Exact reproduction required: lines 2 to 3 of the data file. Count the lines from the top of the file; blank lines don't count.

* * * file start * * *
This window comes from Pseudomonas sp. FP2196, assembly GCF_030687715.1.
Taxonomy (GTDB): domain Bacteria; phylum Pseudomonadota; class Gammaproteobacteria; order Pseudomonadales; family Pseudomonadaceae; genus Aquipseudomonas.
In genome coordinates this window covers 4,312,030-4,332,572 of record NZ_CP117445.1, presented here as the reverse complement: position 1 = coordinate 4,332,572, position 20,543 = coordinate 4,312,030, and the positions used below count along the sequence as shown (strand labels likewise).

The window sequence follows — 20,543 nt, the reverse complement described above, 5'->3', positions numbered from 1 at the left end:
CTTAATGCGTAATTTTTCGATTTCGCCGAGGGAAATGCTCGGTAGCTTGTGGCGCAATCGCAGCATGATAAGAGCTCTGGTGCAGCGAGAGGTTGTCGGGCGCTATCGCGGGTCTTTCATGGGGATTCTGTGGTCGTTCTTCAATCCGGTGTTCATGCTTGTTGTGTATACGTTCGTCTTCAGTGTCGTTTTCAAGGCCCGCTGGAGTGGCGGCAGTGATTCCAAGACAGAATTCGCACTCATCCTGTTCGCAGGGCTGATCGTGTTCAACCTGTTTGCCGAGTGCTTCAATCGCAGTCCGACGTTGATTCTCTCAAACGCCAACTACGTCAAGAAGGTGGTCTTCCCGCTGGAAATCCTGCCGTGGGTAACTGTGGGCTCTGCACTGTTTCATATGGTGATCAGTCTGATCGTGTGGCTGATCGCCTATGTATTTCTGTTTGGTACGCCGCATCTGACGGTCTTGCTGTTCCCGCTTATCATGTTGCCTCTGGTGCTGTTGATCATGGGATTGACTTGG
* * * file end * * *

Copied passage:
Taxonomy (GTDB): domain Bacteria; phylum Pseudomonadota; class Gammaproteobacteria; order Pseudomonadales; family Pseudomonadaceae; genus Aquipseudomonas.
In genome coordinates this window covers 4,312,030-4,332,572 of record NZ_CP117445.1, presented here as the reverse complement: position 1 = coordinate 4,332,572, position 20,543 = coordinate 4,312,030, and the positions used below count along the sequence as shown (strand labels likewise).